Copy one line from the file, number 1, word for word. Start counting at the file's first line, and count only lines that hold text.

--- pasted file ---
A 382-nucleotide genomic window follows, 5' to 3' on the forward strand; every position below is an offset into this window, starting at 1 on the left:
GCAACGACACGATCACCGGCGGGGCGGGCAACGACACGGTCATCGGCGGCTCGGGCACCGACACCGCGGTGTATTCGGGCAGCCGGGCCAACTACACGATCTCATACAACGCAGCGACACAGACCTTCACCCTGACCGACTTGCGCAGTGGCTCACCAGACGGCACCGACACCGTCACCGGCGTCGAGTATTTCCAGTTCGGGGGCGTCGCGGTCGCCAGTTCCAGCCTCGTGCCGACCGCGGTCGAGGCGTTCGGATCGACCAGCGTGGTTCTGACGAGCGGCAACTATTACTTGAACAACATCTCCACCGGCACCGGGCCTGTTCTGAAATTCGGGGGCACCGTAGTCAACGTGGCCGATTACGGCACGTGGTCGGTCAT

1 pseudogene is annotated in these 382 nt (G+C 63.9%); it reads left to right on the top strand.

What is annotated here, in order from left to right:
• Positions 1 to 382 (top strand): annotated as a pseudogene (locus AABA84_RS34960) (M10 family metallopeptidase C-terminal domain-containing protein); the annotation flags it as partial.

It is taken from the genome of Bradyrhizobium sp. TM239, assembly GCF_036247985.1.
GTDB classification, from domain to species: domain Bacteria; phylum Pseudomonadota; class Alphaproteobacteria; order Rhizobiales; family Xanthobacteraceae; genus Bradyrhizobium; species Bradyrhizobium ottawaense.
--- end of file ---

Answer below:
A 382-nucleotide genomic window follows, 5' to 3' on the forward strand; every position below is an offset into this window, starting at 1 on the left: